Arizona Clarifies Notice Requirements For Recovery On Statutory Payment Bonds
Pursuant to the recent decision by the Arizona Court of Appeals in Cemex Construction Materials South v. Falcone Brothers & Associates, Inc., et al., No. 2 CA-CV 2014-0044 (2015), contractors and suppliers not in contract with the general contractor i.e. sub-subcontractors and suppliers, must now mail both twenty day estimates of costs and ninety day notices of unpaid balances to the prime contractor by certified or registered mail on public works projects.
This case involved a public works construction project for which Falcone Brothers (“Falcone”) was the general contractor. The project was properly bonded and guaranteed. Falcone hired a concrete subcontractor, who in turn, subcontracted with Cemex Construction Materials (“Cemex”) to provide construction materials. In Cemex’s subsequent suit against Falcone, it asserted entitlement to recover against the statutory payment bond because it mailed four preliminary twenty day notices to Falcone pursuant to A.R.S. § 34-223(A). Each notice had been mailed separately via first class mail, postage prepaid, with a certificate of mailing. Falcone denied receiving any of the notices and contended that Cemex did not comply with the law because the notices were not sent by certified or registered mail.
Arizona’s “Little Miller Act” requires the posting of a payment bond on public works projects. A.R.S. § 34-222. Subcontractors and material suppliers who do not have a contract with the general contractor are required to provide the prime contractor an estimate of costs within twenty days of supplying labor or materials and notice of any unpaid balance within ninety days of completion. A.R.S. § 34-223. The final sentence of A.R.S. § 34-223(A) states that “such notice” shall be served by registered or certified mail, postage prepaid.
Falcone asserted that Cemex’s twenty day notices did not comply with the law because they were not sent by certified or registered mail. Cemex argued that the statute only requires ninety day notices to be sent in this manner and that twenty day notices may be sent by first class mail. The Court of Appeals disagreed holding that the statute requires certified mailing of both the preliminary and final notices.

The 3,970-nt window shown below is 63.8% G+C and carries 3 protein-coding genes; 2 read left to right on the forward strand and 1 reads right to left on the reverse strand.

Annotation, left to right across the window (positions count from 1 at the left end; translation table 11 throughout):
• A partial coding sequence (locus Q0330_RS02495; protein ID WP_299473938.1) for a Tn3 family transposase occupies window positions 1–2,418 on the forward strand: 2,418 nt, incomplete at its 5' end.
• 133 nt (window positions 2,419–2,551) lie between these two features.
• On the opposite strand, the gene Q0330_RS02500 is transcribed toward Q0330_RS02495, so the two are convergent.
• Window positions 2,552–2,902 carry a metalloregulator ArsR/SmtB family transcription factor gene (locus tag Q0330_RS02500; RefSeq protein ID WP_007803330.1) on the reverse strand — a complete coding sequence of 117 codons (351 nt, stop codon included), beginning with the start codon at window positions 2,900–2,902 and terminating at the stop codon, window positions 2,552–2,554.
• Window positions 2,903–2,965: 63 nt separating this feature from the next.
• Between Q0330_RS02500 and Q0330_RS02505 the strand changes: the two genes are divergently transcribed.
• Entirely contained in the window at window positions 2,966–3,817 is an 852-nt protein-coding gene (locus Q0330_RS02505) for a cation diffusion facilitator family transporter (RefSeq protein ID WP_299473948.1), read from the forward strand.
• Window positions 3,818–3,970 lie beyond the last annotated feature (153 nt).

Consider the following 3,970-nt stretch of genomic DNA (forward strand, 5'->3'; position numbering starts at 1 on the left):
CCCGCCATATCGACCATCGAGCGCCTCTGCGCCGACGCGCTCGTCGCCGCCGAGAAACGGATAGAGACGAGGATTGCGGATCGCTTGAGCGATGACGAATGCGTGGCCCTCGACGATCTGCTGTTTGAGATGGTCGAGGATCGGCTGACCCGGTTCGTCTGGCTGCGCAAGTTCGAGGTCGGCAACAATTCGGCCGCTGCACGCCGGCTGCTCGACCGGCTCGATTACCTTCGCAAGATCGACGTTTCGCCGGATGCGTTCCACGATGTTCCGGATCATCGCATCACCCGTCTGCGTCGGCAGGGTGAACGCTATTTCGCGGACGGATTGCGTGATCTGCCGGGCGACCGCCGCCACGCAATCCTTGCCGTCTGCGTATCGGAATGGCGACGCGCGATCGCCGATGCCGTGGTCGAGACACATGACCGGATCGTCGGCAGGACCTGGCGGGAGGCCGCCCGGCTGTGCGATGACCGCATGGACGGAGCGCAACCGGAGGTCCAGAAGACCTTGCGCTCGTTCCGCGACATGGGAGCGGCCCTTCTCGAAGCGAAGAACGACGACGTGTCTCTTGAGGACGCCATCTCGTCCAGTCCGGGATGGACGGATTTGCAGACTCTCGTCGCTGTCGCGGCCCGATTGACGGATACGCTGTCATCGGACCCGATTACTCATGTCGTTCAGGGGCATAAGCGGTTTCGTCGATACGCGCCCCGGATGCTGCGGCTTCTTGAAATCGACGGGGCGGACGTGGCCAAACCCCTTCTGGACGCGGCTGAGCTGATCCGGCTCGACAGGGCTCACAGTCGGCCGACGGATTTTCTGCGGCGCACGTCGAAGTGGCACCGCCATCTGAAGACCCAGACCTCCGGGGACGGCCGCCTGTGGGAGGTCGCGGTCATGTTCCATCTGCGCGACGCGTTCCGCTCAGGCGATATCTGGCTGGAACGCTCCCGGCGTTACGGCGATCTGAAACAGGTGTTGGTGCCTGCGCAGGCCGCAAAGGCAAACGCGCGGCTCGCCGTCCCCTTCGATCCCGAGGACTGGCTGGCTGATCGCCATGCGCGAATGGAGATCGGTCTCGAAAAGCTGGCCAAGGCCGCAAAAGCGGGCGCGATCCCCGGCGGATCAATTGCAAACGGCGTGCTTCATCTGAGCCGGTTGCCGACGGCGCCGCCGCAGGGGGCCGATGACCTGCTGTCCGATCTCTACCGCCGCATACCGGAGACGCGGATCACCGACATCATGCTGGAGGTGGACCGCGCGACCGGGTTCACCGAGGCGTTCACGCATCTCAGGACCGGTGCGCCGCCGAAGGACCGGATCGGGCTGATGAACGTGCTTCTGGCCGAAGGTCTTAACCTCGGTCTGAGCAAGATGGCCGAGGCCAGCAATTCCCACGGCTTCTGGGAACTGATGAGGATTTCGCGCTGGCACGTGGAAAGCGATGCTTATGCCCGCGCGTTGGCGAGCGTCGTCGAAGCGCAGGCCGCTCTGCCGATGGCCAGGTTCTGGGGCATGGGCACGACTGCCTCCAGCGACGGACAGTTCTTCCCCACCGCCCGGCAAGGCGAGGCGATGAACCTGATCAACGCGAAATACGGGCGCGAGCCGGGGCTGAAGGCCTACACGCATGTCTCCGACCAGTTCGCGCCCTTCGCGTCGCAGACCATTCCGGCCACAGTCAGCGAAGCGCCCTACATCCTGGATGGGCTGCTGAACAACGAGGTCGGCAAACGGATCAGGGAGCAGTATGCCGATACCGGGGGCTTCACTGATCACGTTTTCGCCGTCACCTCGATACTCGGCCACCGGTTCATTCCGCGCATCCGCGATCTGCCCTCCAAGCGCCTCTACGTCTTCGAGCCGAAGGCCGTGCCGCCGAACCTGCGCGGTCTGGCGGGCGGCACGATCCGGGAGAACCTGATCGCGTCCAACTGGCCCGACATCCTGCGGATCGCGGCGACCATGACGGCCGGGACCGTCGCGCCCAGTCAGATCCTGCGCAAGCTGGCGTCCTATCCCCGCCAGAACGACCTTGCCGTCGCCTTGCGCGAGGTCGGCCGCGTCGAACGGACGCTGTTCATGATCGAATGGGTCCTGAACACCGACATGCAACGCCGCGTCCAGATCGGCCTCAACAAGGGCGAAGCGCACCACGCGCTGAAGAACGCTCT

The Cemex court acknowledged that its decision may negatively impact longstanding industry practice; however, it specifically noted that Arizona and federal courts have somewhat mitigated the stringency of notice requirements, by finding that such requirements are satisfied when the prime contractor receives actual notice of a claim. The purpose of the statutory registered mail provision is to ensure receipt of the notice, not to deny recovery where actual notice of a claim is received but was not sent by the precisely prescribed method. The Court stated that, “if a notice sent pursuant to [the statute] is actually received by a contractor, the fact that it was sent by a method other than registered or certified mail will not preclude a materialman’s action on the bond.”
We will update this blog in the event the Arizona Supreme Court accepts review of this case. In the meantime, and in the absence of any decision by the Arizona Supreme Court overturning this decision, sub-subcontractors and suppliers to subcontractors should make sure their twenty and ninety day notices on public works projects have been and are being sent by certified or registered mail.
Blog by: Travis R. Campbell